5. Managing the NHS’s resources better
Mergers between NHS organisations, or major changes in their governance, take place quite regularly when having two or more separate organisations no longer makes sense. Done well, they can help the NHS to run itself more efficiently, with less duplication of roles across different organisations. NHS England proposes to give NHS Improvement powers to direct mergers and acquisitions among foundation trusts when this is appropriate (this will change the governance of the organisations, but not directly change the patient care they deliver).

6. Every part of the NHS working together
There are numerous proposals that would have the effect of bridging the purchaser-provider split, and therefore dissolving the internal market to a large extent. One major proposal is to allow CCGs (currently ‘commissioners’, ie purchasers of services) and NHS trusts (currently providers of services) to form joint committees to plan and operate services. This reflects many important dynamics that often hindered the internal market, such as the fact that the clinical expertise and manpower that will actually deliver the care resides almost entirely on one side of the divide (ie in the provider organisations). Providers will also be empowered to form joint committees, without CCGs.

7. Shared responsibility for the NHS
Current legislation places many key duties on the NHS and the organisations within it. Currently they do not clearly require NHS organisations to think about what’s best for the NHS as a whole, or the ‘health economy’ in a particular area. NHS England proposes to put a new duty on NHS bodies to promote the ‘triple aim’ of better health for everyone, better care for all patients and more efficient use of NHS resources, in respect of the local care system and the NHS as a whole.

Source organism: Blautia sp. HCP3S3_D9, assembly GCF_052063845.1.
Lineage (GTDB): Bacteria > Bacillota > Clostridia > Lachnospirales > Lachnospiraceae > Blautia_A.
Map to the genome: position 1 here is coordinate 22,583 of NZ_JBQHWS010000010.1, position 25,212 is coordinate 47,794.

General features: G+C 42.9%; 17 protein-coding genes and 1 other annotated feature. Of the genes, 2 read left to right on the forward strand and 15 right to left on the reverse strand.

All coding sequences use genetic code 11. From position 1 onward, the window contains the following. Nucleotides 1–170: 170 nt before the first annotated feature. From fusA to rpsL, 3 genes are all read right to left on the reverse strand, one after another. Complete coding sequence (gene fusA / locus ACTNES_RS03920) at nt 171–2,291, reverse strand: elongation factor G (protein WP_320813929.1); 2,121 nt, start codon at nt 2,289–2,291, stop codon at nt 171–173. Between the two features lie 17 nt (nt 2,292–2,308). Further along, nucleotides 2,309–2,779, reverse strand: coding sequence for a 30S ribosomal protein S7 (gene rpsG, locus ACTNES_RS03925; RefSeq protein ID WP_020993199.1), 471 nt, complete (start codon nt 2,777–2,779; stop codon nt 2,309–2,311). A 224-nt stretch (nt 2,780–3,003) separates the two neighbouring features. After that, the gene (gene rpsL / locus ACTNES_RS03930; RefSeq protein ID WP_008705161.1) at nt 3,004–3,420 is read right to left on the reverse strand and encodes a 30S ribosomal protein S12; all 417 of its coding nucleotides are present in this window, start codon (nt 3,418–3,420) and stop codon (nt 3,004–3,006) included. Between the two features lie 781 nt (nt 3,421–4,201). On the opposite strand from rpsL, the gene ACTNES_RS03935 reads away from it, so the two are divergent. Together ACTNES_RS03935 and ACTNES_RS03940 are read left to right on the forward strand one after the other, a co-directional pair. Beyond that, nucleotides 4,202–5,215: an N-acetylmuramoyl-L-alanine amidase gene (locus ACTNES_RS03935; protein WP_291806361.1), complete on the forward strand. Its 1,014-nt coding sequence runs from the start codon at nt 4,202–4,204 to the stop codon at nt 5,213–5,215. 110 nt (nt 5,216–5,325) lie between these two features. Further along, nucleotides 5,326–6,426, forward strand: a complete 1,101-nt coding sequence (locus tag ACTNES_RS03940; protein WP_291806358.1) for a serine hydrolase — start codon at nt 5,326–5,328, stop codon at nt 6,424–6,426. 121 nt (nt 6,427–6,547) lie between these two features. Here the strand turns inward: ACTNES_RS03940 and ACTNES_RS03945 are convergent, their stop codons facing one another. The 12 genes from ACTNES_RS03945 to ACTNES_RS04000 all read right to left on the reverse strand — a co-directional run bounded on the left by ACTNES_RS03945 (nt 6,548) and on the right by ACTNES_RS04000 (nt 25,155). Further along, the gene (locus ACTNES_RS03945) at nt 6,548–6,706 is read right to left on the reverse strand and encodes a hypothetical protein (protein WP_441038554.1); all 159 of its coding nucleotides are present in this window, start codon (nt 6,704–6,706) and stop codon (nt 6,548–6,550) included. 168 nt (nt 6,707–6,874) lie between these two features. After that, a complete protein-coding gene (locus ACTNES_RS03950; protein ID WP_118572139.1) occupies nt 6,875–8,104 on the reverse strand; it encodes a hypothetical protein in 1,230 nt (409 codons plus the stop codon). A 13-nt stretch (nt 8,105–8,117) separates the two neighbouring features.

8. Planning our services together
Currently, local authorities are responsible for social care and public health, while the NHS is responsible for healthcare. NHS England proposes a new power, enabling NHS bodies and local authorities to take decisions jointly about planning the full range of health and care services.

CCGs will also be given powers to plan and arrange services for their combined populations, so in theory one CCG could (by agreement) plan a particular service for its neighbouring CCG. In practice this might mean CCGs sharing out responsibility for services among themselves, with one CCG specialising in one service area and its neighbour in another. This should make it easier to plan at larger, more efficient population levels, and also spread good practice more effectively.

9. Joined-up national leadership
The national bodies that currently regulate the NHS are NHS England (technically the NHS Commissioning Board) and NHS Improvement (really a ‘cut-and-shut’ combination of Monitor and the NHS Trust Development Authority). The proposal is either for the two to be formally merged, or for them to be given more scope to exercise their powers jointly.

Over to you
Now you’ve read a bit about the proposals, let us know what you think in this short survey. It should take you about four minutes to complete.